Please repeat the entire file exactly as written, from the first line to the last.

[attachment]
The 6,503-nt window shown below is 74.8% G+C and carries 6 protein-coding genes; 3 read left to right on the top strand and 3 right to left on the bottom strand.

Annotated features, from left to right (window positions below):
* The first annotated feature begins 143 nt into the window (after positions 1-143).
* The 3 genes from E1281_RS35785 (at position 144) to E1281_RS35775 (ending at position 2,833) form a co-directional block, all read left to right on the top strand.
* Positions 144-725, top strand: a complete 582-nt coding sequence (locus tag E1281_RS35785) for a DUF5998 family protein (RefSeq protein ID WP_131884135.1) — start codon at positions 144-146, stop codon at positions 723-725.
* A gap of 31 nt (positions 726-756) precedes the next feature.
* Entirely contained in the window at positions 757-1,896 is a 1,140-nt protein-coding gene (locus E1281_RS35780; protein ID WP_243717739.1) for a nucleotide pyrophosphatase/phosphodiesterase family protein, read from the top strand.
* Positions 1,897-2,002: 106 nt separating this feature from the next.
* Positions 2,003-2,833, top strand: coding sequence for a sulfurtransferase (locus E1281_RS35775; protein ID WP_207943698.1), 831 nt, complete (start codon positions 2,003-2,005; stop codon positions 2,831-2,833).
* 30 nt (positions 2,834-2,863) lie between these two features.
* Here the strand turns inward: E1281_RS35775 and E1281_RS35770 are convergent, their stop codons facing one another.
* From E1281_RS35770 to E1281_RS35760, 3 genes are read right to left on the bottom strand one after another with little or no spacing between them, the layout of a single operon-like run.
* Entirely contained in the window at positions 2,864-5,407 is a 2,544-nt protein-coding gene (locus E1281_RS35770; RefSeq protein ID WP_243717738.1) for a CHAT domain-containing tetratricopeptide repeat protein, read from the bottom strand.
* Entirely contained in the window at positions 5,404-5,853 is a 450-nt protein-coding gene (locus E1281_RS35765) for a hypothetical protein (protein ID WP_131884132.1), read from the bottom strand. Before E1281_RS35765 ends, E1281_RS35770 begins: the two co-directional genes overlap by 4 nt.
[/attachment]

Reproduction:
The 6,503-nt window shown below is 74.8% G+C and carries 6 protein-coding genes; 3 read left to right on the top strand and 3 right to left on the bottom strand.

Annotated features, from left to right (window positions below):
* The first annotated feature begins 143 nt into the window (after positions 1-143).
* The 3 genes from E1281_RS35785 (at position 144) to E1281_RS35775 (ending at position 2,833) form a co-directional block, all read left to right on the top strand.
* Positions 144-725, top strand: a complete 582-nt coding sequence (locus tag E1281_RS35785) for a DUF5998 family protein (RefSeq protein ID WP_131884135.1) — start codon at positions 144-146, stop codon at positions 723-725.
* A gap of 31 nt (positions 726-756) precedes the next feature.
* Entirely contained in the window at positions 757-1,896 is a 1,140-nt protein-coding gene (locus E1281_RS35780; protein ID WP_243717739.1) for a nucleotide pyrophosphatase/phosphodiesterase family protein, read from the top strand.
* Positions 1,897-2,002: 106 nt separating this feature from the next.
* Positions 2,003-2,833, top strand: coding sequence for a sulfurtransferase (locus E1281_RS35775; protein ID WP_207943698.1), 831 nt, complete (start codon positions 2,003-2,005; stop codon positions 2,831-2,833).
* 30 nt (positions 2,834-2,863) lie between these two features.
* Here the strand turns inward: E1281_RS35775 and E1281_RS35770 are convergent, their stop codons facing one another.
* From E1281_RS35770 to E1281_RS35760, 3 genes are read right to left on the bottom strand one after another with little or no spacing between them, the layout of a single operon-like run.
* Entirely contained in the window at positions 2,864-5,407 is a 2,544-nt protein-coding gene (locus E1281_RS35770; RefSeq protein ID WP_243717738.1) for a CHAT domain-containing tetratricopeptide repeat protein, read from the bottom strand.
* Entirely contained in the window at positions 5,404-5,853 is a 450-nt protein-coding gene (locus E1281_RS35765) for a hypothetical protein (protein ID WP_131884132.1), read from the bottom strand. Before E1281_RS35765 ends, E1281_RS35770 begins: the two co-directional genes overlap by 4 nt.